Personal ShopperReviewed By alejandroariera
Posted 03/17/17 03:00:00
I am still ambivalent about Olivier Assayas’ “Personal Shopper” weeks after seeing it at a word-of-mouth screening. It’s a frustrating film that addresses too many ideas and genres without fully developing them. It’s a ghost movie that veers into slasher territory; it is also about living in a brand-obsessed world, one where communication is only achieved through our digital devices and where artifice and materialism are at odds with spirituality. “Personal Shopper” is also emotionally empty, an intellectual exercise that never quite manages to fully excite our little grey cells.This is Assayas’ second collaboration with actress Kristen Stewart after the far superior “Clouds of Sils Maria.” Some have called Stewart’s role as Valentina, the assistant to Juliette Binoche’s traumatized actress, in that film a supporting one. I disagree. It’s as much of a lead role as Binoche’s, Stewart’s character a mirror image of Binoche’s upon which the latter projects all of her doubts, concerns and phobias. And even though Valentina can give as good as she gets, in the end, she turns out to be as much of a spectral presence as the ones “Personal Shopper” summons. Here, though, Stewart carries the weight of the whole film on her shoulders; she’s on screen during most of the running time, Yorick Le Saux’s camera smoothly following her every step, intently focusing on her when she stands still. Stewart’s performance comes across initially as aloof, distant, indifferent. This is a woman in a state of shock, and for good reason.
As the film opens, Maureen (Stewart) is driven by a friend to an abandoned mansion in the outskirts of Paris. It’s a house full of memories for both women but more so for Maureen: her twin brother Lewis, lived and died in that house from a heart condition shared with Maureen, and his spirit might be haunting it. He was a much more experienced medium than Maureen; both made a pact that whoever died first would send the other a signal and she hopes to receive that signal tonight. And although we do see an apparition, she doesn’t and leaves disappointed the following morning.
Maureen has a daytime job as the personal shopper of supermodel Kyra (Nora Von Waldstätten) and spends most of the day riding on her scooter from one couture shop in Paris to another to pick up the latest fashion and accessories, which her client will most probably wear only once. In her spare time, Maureen watches videos on and reads about abstract painter Hilma af Klimt (who claims to have drawn inspiration from the spiritual world), watches a “long lost” movie about Victor Hugo’s career as a spiritualist and talks, when she feels like it, to her boyfriend, who is in Oman on assignment, via Skype.
A second visit to the mansion turns out to be more productive when she encounters an actual apparition that ends up vomiting an ectoplasmic substance. Was it her brother or something far more malevolent? Things begin to go bump in the digital world when, on a train trip to London to pick up new wear and accessories for her client, Maureen begins to receive text messages from an unknown number even when her phone is on airport mode. Messages that suggest the sender is watching her every move. Messages that incite and even order her to follow the sender’s instructions. Messages that imply that she could very well be in danger and that she, in following the long standing tradition of people acting stupidly in horror movies, responds to. Is the sender her brother, that malevolent apparition or something far more mundane?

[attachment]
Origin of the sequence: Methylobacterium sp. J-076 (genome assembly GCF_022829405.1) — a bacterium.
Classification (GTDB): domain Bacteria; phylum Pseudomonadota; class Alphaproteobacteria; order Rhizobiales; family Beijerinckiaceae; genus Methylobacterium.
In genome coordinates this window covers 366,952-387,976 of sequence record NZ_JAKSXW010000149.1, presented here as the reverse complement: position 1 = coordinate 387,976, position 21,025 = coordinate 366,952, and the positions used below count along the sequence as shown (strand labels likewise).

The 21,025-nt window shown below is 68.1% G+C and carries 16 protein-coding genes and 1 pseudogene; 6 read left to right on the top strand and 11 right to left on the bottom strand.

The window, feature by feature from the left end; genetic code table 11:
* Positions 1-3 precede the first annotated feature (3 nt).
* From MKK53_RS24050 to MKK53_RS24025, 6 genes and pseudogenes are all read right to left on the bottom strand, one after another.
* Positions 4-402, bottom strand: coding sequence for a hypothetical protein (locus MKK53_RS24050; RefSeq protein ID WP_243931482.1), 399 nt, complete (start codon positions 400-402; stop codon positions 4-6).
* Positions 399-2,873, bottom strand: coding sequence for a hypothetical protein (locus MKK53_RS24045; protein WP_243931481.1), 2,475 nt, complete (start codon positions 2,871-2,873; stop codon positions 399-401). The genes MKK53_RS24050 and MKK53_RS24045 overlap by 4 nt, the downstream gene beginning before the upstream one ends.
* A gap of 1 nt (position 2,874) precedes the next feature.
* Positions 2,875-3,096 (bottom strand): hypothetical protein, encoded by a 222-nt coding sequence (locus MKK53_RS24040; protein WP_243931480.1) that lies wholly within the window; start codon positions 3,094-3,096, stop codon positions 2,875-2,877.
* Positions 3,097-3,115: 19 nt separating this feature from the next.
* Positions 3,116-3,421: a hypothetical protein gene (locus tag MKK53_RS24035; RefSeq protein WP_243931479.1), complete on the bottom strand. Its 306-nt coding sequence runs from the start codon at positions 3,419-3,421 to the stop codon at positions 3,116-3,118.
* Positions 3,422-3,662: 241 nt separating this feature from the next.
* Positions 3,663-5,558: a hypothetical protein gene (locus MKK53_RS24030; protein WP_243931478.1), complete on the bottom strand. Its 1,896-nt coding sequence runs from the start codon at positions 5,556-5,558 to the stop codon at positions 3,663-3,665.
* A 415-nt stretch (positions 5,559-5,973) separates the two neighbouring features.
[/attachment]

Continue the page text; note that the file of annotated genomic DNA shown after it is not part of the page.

This 20+ minute sequence is the film’s centerpiece, the one reason to see “Personal Shopper”. It’s suspenseful but not in the Hitchcockean sense of the word. It plays on our own ambivalence and dependence on technology, on our curiosity on our impulses to answer that message right bloody now even when we don’t know where it’s coming from. It’s a sequence that requires a high degree of naturalism from the actor to pull it off and Stewart, who in the last few years has finally freed herself from those “Twilight” shackles that chained her for so long, pulls it off with ease. The gruesome murder that soon follows promises to take the film in a different direction but Assayas is a master at frustrating expectations and negating gratification. Yes, there is a police investigation and, yes, there is even a resolution but they are handled as if they were of no consequence to the main story even though they clearly unhinge Maureen. The film ends with an epilogue in Oman that is as playfully and suggestively open-ended as the one in “Clouds of Sils Maria” but not as intellectually satisfying.
Maureen is a character that remains adrift, ethereal, throughout the film. When she finally breaks down near the end, she seems to regain a sense of self, coming to terms with her own grief and loneliness. Stewart’s challenging and distant performance deserves all the credit for what works in the film.Assayas deliberately keeps his audience at bay. His sequences always end to a fade in black to fade right back up almost in media res, leaving gaps for us to fill, suggesting connections where there are probably none. He prefers to broach ideas rather than address them directly. The film’s constant shift in gears is far more frustrating than enlightening. Assayas, in the end, is unable to thread all of these concepts into a coherent and satisfying whole.
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